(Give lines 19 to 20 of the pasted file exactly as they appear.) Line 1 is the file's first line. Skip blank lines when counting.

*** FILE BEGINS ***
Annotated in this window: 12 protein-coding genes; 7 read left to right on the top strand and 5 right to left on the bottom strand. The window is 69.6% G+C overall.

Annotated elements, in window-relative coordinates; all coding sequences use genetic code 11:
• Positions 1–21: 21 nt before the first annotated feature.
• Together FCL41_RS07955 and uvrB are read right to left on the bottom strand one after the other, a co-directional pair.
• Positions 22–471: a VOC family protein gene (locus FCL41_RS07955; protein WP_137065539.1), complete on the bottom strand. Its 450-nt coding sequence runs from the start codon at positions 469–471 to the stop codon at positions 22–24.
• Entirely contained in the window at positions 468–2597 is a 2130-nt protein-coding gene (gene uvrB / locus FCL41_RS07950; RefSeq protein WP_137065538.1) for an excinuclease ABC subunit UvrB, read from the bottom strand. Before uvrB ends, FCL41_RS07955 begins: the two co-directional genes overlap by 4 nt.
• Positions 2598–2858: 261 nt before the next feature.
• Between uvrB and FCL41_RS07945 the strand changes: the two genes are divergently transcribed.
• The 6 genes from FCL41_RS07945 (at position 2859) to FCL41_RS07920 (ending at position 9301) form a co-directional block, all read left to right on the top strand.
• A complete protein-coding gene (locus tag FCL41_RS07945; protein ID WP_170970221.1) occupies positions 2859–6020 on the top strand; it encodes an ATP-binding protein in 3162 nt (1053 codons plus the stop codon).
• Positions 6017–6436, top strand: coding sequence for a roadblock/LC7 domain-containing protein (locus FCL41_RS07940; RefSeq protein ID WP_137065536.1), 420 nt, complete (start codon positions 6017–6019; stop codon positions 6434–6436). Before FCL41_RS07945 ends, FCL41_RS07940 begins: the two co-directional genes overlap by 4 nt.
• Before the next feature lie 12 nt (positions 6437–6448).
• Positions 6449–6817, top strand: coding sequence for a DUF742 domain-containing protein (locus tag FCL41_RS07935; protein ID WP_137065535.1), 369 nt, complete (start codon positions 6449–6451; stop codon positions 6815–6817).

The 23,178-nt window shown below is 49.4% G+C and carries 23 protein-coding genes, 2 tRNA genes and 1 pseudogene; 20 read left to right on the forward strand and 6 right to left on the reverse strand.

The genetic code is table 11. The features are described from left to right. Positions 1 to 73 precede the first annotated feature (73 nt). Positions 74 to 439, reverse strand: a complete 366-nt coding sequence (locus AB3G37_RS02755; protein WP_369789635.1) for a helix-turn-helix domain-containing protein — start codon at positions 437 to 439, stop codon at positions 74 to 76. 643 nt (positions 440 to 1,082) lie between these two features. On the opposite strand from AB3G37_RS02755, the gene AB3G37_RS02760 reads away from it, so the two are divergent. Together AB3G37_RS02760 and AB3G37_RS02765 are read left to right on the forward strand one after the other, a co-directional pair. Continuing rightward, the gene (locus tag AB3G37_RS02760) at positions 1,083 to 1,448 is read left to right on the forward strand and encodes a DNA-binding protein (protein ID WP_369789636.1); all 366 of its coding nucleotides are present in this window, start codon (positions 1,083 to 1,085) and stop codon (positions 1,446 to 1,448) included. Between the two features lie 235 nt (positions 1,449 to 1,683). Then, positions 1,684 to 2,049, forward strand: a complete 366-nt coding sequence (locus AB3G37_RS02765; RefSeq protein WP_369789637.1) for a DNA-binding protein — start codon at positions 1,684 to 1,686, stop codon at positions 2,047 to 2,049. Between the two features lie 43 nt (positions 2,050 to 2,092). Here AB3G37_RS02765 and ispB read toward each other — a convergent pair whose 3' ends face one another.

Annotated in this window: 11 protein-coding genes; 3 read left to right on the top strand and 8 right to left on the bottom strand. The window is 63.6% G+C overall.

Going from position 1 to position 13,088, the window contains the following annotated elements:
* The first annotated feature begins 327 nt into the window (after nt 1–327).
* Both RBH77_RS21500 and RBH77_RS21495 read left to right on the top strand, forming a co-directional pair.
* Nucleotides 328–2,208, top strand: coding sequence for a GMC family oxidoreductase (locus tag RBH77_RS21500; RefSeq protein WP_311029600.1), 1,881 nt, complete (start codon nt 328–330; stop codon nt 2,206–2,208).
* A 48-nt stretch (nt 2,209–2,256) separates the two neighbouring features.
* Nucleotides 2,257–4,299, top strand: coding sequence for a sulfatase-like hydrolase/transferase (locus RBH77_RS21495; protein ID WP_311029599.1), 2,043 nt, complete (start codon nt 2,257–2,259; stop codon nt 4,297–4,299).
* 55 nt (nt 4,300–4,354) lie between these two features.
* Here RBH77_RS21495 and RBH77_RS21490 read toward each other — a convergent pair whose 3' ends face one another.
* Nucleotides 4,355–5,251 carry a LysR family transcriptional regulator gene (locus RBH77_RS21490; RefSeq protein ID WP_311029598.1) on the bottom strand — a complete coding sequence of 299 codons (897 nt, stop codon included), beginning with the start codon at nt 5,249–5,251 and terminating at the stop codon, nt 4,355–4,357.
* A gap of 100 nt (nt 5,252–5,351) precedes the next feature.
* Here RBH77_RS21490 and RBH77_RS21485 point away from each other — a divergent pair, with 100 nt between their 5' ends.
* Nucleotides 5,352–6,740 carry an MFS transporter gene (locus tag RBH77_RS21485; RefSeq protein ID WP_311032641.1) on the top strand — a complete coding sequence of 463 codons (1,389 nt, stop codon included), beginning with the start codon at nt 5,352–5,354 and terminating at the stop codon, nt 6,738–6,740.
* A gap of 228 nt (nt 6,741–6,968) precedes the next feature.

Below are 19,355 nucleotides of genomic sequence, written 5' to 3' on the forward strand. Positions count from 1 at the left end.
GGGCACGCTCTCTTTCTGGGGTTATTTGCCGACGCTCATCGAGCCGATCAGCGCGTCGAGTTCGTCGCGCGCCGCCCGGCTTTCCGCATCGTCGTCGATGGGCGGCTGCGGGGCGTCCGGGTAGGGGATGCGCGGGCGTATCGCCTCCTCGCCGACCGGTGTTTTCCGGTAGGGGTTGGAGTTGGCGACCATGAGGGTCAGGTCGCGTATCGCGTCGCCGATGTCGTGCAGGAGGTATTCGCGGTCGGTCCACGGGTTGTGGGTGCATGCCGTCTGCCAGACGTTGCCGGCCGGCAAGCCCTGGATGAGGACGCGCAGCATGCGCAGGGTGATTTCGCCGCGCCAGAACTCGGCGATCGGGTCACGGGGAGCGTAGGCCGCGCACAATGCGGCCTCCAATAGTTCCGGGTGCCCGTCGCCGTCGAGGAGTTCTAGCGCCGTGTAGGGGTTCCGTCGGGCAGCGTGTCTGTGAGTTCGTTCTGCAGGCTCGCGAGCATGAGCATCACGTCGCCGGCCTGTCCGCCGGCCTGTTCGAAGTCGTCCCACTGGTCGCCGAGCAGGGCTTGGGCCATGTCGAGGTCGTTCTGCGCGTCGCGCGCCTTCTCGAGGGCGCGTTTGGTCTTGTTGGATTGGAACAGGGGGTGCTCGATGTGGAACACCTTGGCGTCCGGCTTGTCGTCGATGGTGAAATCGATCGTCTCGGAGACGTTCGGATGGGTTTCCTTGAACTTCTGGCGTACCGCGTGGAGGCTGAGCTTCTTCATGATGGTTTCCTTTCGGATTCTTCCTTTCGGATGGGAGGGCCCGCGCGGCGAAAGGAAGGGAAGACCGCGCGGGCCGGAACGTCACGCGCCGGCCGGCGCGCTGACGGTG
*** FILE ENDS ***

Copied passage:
* Both RBH77_RS21500 and RBH77_RS21495 read left to right on the top strand, forming a co-directional pair.
* Nucleotides 328–2,208, top strand: coding sequence for a GMC family oxidoreductase (locus tag RBH77_RS21500; RefSeq protein WP_311029600.1), 1,881 nt, complete (start codon nt 328–330; stop codon nt 2,206–2,208).